In terms of our process, once someone actually gets hired, different from like a lot of large corporations, where they might do an annual review, we believe in constant feedback, and for some people, that can be really a jarring experience if they’re not used to that, where they’re used to … At the annual review, we’ll talk about the good and the bad and kind of go through it, but literally, we’re doing it every week with every employee. They should be having one-on-ones with their manager, getting feedback, good, bad and the ugly and … At the end of the day, it comes from a really good place, of we want people to do the … Which kind of relates to our culture statement of, “Do the best work of their careers.”

 

And we want to empower them to do that, and the only way I know how to do that is constantly give people feedback, is saying, “Here’s where the opportunity is, this is what I want you to learn, this is where you need to work,” and constantly trying to make them better. And it’s wild to me to see how much people progress just even in a year or two’s time, under that kind of leadership. Literally, people on our team are like, “I’ve never had a boss like this,” “This is the best boss,” “I’ve never gotten feedback in my career.” And that’s just crazy to me, that some of these people, younger in their career path, or even older, have those challenges where they’ve never gotten really constructive feedback, and for the first time they feel like they’re able to progress in their career and really go to that next milestone when we … They get the feedback and then we talk about, “This is what you need to do to get to your next career milestone,” so …

 

Adam Robinson: Yeah, well, I, so … Let me ask you this. I mean, that starts at the top, so you’re driving that, and that’s well done, it sounds like. How are you pushing that down as you scale? How are you teaching your managers how to manage that way? Because as you said, so few companies get this right.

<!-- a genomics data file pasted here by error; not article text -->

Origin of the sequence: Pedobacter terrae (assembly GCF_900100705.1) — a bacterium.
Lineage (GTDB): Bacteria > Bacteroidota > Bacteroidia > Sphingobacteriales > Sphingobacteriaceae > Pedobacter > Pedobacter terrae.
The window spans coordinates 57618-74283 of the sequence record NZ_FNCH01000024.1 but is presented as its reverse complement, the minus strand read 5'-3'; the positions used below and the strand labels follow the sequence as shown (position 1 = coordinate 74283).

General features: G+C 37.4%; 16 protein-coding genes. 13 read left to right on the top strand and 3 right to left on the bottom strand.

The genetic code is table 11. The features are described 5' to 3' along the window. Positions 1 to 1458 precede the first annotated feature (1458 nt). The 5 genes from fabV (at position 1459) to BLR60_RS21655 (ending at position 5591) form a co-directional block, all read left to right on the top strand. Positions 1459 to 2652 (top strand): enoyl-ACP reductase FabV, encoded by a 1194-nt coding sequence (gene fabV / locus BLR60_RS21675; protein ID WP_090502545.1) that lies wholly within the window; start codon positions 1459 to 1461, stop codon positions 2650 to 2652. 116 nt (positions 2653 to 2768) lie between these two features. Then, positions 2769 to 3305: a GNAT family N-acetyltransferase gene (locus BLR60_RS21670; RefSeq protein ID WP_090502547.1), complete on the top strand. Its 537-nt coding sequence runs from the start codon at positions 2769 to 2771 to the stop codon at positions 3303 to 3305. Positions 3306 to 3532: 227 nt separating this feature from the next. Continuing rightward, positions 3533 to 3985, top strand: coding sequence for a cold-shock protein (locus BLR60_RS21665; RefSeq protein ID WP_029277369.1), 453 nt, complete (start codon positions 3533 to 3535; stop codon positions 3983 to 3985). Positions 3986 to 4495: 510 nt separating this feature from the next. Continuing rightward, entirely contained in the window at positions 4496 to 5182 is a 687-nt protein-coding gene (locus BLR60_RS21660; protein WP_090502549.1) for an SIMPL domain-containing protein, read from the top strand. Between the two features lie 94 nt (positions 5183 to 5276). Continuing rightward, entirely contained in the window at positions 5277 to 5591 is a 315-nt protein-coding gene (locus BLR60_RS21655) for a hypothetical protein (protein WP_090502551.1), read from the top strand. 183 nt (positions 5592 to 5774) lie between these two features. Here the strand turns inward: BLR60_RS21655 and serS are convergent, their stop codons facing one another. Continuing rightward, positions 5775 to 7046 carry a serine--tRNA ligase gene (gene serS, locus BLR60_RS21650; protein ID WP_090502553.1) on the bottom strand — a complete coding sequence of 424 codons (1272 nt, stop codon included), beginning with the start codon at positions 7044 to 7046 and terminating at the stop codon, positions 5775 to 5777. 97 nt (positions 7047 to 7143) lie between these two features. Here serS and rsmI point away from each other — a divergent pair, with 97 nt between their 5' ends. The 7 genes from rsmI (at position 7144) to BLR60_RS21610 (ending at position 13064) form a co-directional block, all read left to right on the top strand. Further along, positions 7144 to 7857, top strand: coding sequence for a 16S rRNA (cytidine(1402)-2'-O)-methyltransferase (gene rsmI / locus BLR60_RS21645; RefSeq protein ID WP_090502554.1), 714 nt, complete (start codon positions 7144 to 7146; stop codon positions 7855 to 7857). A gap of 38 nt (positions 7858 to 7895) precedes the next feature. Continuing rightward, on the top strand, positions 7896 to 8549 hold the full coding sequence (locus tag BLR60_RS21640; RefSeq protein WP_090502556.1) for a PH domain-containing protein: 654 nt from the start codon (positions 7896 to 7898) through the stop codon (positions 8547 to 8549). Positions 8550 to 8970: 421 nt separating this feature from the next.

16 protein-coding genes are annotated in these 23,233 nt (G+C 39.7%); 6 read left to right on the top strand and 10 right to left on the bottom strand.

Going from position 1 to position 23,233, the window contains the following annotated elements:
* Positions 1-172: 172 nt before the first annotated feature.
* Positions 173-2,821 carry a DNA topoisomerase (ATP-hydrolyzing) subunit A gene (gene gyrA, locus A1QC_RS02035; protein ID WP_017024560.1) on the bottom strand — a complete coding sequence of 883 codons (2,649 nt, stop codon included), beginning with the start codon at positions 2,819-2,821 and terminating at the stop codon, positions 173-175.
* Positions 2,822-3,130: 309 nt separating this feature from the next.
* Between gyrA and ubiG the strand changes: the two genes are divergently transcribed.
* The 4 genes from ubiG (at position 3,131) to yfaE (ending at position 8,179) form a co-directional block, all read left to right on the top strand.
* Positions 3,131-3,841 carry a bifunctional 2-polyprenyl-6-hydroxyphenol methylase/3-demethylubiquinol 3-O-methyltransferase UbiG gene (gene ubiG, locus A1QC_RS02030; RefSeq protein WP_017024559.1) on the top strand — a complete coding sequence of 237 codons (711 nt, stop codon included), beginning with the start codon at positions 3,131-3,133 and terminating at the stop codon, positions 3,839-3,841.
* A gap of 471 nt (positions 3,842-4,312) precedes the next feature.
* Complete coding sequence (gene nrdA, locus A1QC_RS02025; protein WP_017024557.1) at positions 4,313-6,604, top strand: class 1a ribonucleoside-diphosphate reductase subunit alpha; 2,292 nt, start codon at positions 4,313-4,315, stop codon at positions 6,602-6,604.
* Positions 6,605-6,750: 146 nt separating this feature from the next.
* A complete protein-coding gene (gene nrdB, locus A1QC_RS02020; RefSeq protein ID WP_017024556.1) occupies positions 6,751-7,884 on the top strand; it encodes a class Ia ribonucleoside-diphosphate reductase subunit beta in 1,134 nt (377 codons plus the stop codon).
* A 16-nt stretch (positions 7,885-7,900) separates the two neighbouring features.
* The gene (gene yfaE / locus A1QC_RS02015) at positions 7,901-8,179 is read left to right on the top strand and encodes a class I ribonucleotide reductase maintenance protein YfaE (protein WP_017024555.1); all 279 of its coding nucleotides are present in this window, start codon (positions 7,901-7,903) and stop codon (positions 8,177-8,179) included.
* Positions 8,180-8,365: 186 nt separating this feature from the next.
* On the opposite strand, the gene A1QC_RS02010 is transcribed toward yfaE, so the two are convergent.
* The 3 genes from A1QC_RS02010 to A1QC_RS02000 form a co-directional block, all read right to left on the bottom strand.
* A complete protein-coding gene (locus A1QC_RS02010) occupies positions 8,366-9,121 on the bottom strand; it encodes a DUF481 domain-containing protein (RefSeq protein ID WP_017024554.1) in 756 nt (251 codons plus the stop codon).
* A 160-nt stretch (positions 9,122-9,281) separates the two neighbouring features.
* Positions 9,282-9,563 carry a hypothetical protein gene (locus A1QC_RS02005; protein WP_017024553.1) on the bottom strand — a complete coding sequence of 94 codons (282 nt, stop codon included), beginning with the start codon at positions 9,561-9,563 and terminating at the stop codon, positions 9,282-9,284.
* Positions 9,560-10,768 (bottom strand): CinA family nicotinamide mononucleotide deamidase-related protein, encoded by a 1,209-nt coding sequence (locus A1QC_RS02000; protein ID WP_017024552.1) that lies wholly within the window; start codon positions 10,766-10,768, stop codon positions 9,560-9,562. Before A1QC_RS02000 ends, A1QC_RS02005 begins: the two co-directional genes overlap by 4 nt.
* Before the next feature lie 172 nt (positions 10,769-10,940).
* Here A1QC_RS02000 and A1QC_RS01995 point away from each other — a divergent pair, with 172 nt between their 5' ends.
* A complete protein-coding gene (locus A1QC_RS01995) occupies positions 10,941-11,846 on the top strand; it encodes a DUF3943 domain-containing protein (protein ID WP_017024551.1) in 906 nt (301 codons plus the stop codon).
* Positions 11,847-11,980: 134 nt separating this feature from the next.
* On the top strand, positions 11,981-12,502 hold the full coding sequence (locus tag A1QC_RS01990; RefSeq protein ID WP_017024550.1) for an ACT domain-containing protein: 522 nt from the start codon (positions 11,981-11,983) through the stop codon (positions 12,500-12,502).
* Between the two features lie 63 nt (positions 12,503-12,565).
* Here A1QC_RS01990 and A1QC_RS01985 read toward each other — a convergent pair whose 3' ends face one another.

Chris Campbell: So I’ve learned I’ve got to hire leadership that already gets it, or is very close to it. If people don’t come from that structure or kind of have those beliefs of … So many organizations, it’s like the manager just says, I’ll ask them how to motivate people, and they say, “I just … I throw a pizza party once a month.” I’m like, “Well, that’s not what motivates everyone.” Like, everyone is different, some people care about compensation, some people care about career growth, some care about working on different, cool projects. I could go on and on, but understanding what motivates and aligns people is super important as a leader, and also that ability to identify strengths and weaknesses and give that feedback.

 

So the short answer, Adam, is I try to hire really strong managers, and I’d argue I have an excellent leadership team, and man, they’re even better at this stuff than I am at this point, but I constantly try to work with them and coach them, and I know they appreciate the feedback from me, but having really strong leadership just makes all the world of difference, and I’m sure that’s something you can appreciate in your organization as well.

 

Adam Robinson: Oh, absolutely. You bet. So, looking at the other side of the coin here, in terms of compensation and comp philosophy, well-run companies have a way they think about how they reward people for performance, and there are lots of levers you can pull: base salary, commissions, bonus, equity, things like that. Talk to us about your thoughts on the comp philosophy at ReviewTrackers and what you’re trying to accomplish through rewards and recognition.

 

Chris Campbell: Yeah, so, at least for, on the financial side, for the people that work for us, we pay, I think, very fair market, almost a little above market, but there’s always someone that’s going to be willing to pay you a dollar more. That just exists in the tech market in Chicago. I mean, really …

 

Adam Robinson: That exists everywhere.

 

Chris Campbell: I mean, I’ve had people on our team actually forward me messages from recruiters, like with LOL, and it says, like, “Respond back with your salary, we will double it,” and they don’t respond. They just forward it to me and laugh, and I think it goes, compensation, yeah, it’s those levers of equity and pay and benefits, and all that kind of stuff, but I found that building like a great culture and team is way more important and more impactful. I want people that are fully engaged leaning in, and compensation is just one of those pieces. I want to pay people fair, I want to pay them well, but the reality is, we have limitations.